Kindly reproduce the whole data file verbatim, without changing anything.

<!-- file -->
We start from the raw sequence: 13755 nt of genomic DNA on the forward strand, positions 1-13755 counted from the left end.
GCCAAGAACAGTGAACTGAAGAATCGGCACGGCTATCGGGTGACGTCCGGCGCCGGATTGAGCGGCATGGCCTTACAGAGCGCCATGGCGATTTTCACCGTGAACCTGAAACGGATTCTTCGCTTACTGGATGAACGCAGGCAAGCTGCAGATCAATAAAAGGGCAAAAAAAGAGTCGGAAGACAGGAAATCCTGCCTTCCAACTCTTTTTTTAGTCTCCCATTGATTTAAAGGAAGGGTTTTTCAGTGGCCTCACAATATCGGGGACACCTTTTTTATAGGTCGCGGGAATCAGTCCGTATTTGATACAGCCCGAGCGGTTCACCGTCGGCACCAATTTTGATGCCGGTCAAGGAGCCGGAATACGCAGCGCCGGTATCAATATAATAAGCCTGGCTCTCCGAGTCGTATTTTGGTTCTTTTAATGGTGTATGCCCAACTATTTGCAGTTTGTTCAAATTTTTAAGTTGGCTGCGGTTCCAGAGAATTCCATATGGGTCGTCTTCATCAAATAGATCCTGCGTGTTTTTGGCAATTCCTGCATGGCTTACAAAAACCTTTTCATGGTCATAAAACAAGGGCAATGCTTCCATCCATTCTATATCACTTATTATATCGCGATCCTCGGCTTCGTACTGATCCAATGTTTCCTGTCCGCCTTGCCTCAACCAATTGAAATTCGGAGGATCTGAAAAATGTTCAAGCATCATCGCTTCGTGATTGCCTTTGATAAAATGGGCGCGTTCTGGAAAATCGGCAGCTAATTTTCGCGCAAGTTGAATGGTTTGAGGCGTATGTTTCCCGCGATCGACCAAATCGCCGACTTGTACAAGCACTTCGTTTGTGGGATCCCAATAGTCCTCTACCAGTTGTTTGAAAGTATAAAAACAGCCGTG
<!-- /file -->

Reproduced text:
We start from the raw sequence: 13755 nt of genomic DNA on the forward strand, positions 1-13755 counted from the left end.
GCCAAGAACAGTGAACTGAAGAATCGGCACGGCTATCGGGTGACGTCCGGCGCCGGATTGAGCGGCATGGCCTTACAGAGCGCCATGGCGATTTTCACCGTGAACCTGAAACGGATTCTTCGCTTACTGGATGAACGCAGGCAAGCTGCAGATCAATAAAAGGGCAAAAAAAGAGTCGGAAGACAGGAAATCCTGCCTTCCAACTCTTTTTTTAGTCTCCCATTGATTTAAAGGAAGGGTTTTTCAGTGGCCTCACAATATCGGGGACACCTTTTTTATAGGTCGCGGGAATCAGTCCGTATTTGATACAGCCCGAGCGGTTCACCGTCGGCACCAATTTTGATGCCGGTCAAGGAGCCGGAATACGCAGCGCCGGTATCAATATAATAAGCCTGGCTCTCCGAGTCGTATTTTGGTTCTTTTAATGGTGTATGCCCAACTATTTGCAGTTTGTTCAAATTTTTAAGTTGGCTGCGGTTCCAGAGAATTCCATATGGGTCGTCTTCATCAAATAGATCCTGCGTGTTTTTGGCAATTCCTGCATGGCTTACAAAAACCTTTTCATGGTCATAAAACAAGGGCAATGCTTCCATCCATTCTATATCACTTATTATATCGCGATCCTCGGCTTCGTACTGATCCAATGTTTCCTGTCCGCCTTGCCTCAACCAATTGAAATTCGGAGGATCTGAAAAATGTTCAAGCATCATCGCTTCGTGATTGCCTTTGATAAAATGGGCGCGTTCTGGAAAATCGGCAGCTAATTTTCGCGCAAGTTGAATGGTTTGAGGCGTATGTTTCCCGCGATCGACCAAATCGCCGACTTGTACAAGCACTTCGTTTGTGGGATCCCAATAGTCCTCTACCAGTTGTTTGAAAGTATAAAAACAGCCGTG